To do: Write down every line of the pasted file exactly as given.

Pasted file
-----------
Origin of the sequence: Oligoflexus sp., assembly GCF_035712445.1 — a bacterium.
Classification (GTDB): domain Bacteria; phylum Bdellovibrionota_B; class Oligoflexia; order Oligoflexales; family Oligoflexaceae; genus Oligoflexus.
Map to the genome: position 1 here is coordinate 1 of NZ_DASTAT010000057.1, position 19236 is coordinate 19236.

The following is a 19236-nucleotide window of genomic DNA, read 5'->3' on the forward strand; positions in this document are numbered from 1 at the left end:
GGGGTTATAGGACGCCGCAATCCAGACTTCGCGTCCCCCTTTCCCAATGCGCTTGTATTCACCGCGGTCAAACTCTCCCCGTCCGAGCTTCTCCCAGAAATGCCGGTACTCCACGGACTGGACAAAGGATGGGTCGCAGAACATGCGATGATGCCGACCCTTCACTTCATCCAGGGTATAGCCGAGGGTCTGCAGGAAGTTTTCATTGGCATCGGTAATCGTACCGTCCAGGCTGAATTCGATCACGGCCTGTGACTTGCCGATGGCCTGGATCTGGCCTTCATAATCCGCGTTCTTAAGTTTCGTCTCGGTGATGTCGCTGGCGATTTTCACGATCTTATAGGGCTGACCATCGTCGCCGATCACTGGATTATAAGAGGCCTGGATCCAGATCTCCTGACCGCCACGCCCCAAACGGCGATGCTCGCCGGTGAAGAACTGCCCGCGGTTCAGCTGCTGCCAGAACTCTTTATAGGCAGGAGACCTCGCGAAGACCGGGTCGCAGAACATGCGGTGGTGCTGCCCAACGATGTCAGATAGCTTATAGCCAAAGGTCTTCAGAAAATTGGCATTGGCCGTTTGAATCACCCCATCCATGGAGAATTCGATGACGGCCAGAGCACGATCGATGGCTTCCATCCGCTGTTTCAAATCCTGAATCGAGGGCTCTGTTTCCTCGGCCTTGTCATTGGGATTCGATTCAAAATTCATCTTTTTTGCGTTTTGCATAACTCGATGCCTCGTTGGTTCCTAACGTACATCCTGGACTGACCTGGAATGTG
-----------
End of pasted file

Origin of the sequence: Oligoflexus sp., assembly GCF_035712445.1 — a bacterium.
Classification (GTDB): domain Bacteria; phylum Bdellovibrionota_B; class Oligoflexia; order Oligoflexales; family Oligoflexaceae; genus Oligoflexus.
Map to the genome: position 1 here is coordinate 1 of NZ_DASTAT010000057.1, position 19236 is coordinate 19236.

The following is a 19236-nucleotide window of genomic DNA, read 5'->3' on the forward strand; positions in this document are numbered from 1 at the left end:
GGGGTTATAGGACGCCGCAATCCAGACTTCGCGTCCCCCTTTCCCAATGCGCTTGTATTCACCGCGGTCAAACTCTCCCCGTCCGAGCTTCTCCCAGAAATGCCGGTACTCCACGGACTGGACAAAGGATGGGTCGCAGAACATGCGATGATGCCGACCCTTCACTTCATCCAGGGTATAGCCGAGGGTCTGCAGGAAGTTTTCATTGGCATCGGTAATCGTACCGTCCAGGCTGAATTCGATCACGGCCTGTGACTTGCCGATGGCCTGGATCTGGCCTTCATAATCCGCGTTCTTAAGTTTCGTCTCGGTGATGTCGCTGGCGATTTTCACGATCTTATAGGGCTGACCATCGTCGCCGATCACTGGATTATAAGAGGCCTGGATCCAGATCTCCTGACCGCCACGCCCCAAACGGCGATGCTCGCCGGTGAAGAACTGCCCGCGGTTCAGCTGCTGCCAGAACTCTTTATAGGCAGGAGACCTCGCGAAGACCGGGTCGCAGAACATGCGGTGGTGCTGCCCAACGATGTCAGATAGCTTATAGCCAAAGGTCTTCAGAAAATTGGCATTGGCCGTTTGAATCACCCCATCCATGGAGAATTCGATGACGGCCAGAGCACGATCGATGGCTTCCATCCGCTGTTTCAAATCCTGAATCGAGGGCTCTGTTTCCTCGGCCTTGTCATTGGGATTCGATTCAAAATTCATCTTTTTTGCGTTTTGCATAACTCGATGCCTCGTTGGTTCCTAACGTACATCCTGGACTGACCTGGAATGTG